I distinctly remember when Haerts, a Brooklyn-based indie-pop band, almost controlled the underground blogosphere last year October. They suddenly and without much prior notice emerged into the music scene with their debut single entitled, ‘Wings,’ a track that screamed innovation and honesty in and amongst a sea of same-old indie bands. Having listened to the EP solidly since it started streaming a week before its official release via Columbia Records on October 8th, I have put a lot of thought into what gives these tracks their hypnotic power. I finally concluded that the essence and charm of Haerts’s winning formula lies in their conflation of dichotomies, where the wistful sounds of a Southern songstress rocking flared jeans, crusty boots, and a flannel shirt, swaying to the immersive sounds of her own enthralling voice, merges with the soundtrack to an energetic urban jungle rooftop party inundated by the traces of a tropical fad. It seems that Nini Fabi, the front woman of the band, alongside band mates, Ben Gebert, Garrett Lenner, Derek McWilliams, and Jonathan Schmidt, have fused completely opposing ends of the musical spectrum with apparent ease, and have formed something unique.
Hemiplegia, their debut EP, is awash in atmospheric slow-burners, inspired by new wave and classic eighties pop, with Fabi’s dynamic vocal timbre reining supreme throughout. Her vocals transition within seconds from moments of yearning to rapturous bouts of elation, and their glowing clarity contrasts with the sonic backdrop of clipped synths, unobtrusive percussion and upbeat guitar licks that glisten with their own distinct dreamy charisma as they propel Fabi’s immersive voice over varying emotive canyons. With Jean-Philip Grobler’s production skills on board (Grobler is better known for his role as being the South African brains behind Brooklyn-based synth-pop outfit, St. Lucia, who released their debut LP, When the Night, on the same day) the songs dip through moments of calm, and then glide back into their neon-tinged exultation, almost creating a sonic pendulum, regulating a trance for the listener to fall into.
The title and opening track, ‘Hemiplegia,’ has a slow start, but gradually ascends towards the farther-reaching soundscapes this four-track EP explores. The smoothness of Fabi’s voice skates over the effervescent pulse of the song, which eventually caves into a euphoric clash of soaring indie-pop. The repeated lyrics, “No, you can’t move up with your eyes down,” are almost indicative of their open-minded approach to craft, as they have spoken of their musical project being almost like a “blank canvas” onto which they have merely thrown ideas. This has taken them to their non-genre specific sound and their growing success. However, ‘Hemiplegia’ merely paves the way for the real star of the EP, the hit single ‘Wings’, that was released late 2012. Fabi’s almost Stevie-Nicks-like vocals cut right through the 80s-inspired rhythmic grooves and mellow synths which glisten in a thin layer of reverb. Yet even their seemingly upbeat songs still articulate a feeling of despondency, and Fabi speaks of the track having something to do with “growing up and having to trade certain conceptions and memories for new truths or realities and finding beauty within that.” These moments within the EP are short-lived, though, and the next cut is the brilliant follow-up single to ‘Wings’ entitled ‘All the Days,’ which has an up-tempo ballad-like nature that evokes visual stimulation with a dream-like quality. The gushy sentimentality of the tracks is only somewhat shrouded by the fact that the songs are susceptible to sounding alike after a couple of listens. But when one considers the uniqueness of the band’s overall sound, this can be looked past. Taken as a whole, they leave one feeling invigorated at almost any time of day and in almost any mood.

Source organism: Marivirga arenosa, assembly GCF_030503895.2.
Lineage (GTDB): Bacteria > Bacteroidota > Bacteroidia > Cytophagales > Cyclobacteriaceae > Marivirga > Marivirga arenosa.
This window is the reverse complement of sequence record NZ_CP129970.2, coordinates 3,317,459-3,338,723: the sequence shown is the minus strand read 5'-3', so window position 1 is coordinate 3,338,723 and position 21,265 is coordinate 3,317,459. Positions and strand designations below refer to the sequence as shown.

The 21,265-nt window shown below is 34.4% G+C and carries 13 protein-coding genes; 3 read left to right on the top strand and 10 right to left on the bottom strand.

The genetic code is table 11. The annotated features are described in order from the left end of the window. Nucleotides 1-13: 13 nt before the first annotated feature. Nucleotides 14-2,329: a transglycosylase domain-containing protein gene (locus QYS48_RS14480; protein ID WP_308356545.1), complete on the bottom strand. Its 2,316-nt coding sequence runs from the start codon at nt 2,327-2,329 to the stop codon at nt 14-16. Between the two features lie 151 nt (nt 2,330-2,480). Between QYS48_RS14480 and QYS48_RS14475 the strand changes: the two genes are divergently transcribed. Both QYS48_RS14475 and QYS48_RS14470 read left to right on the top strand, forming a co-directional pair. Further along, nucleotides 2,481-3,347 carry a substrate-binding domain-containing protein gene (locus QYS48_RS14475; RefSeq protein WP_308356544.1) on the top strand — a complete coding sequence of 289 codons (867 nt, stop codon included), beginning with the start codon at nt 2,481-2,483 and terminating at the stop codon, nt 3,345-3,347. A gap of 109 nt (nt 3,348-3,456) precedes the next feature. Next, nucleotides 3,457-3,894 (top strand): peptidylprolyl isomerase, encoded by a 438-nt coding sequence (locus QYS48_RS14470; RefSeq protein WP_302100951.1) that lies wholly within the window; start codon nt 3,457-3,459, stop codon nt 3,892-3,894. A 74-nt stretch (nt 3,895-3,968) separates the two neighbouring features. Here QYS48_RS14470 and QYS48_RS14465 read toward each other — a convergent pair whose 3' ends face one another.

Haerts wish to create music that is driven by feeling rather than sound, and this is most certainly realised in the listener’s reactions to Hemiplegia, which range from impassioned responses of delight, to meditative calm. This made me wonder whether the title of the EP, and the phenomenon of hemiplegia itself, which entails experiencing a partial or total paralysis of one side of the body, mirrors the experience of listening to their emotionally complex and decidedly ‘bitter sweet’ music.
Their brief existence as a band is inconsequential in the wake of their massive success, and one can only view this EP as a mere thirst-quencher in anticipation of their debut full-length, which should be released early 2014. They have been spending the year touring with the likes of Shout Out Louds, Atlas Genius, Fitz and the Tantrums, and most recently, Washed Out, suggesting their growing prominence within the New York indie-scene. We can only hope they can continue their trajectory; the results could be astounding.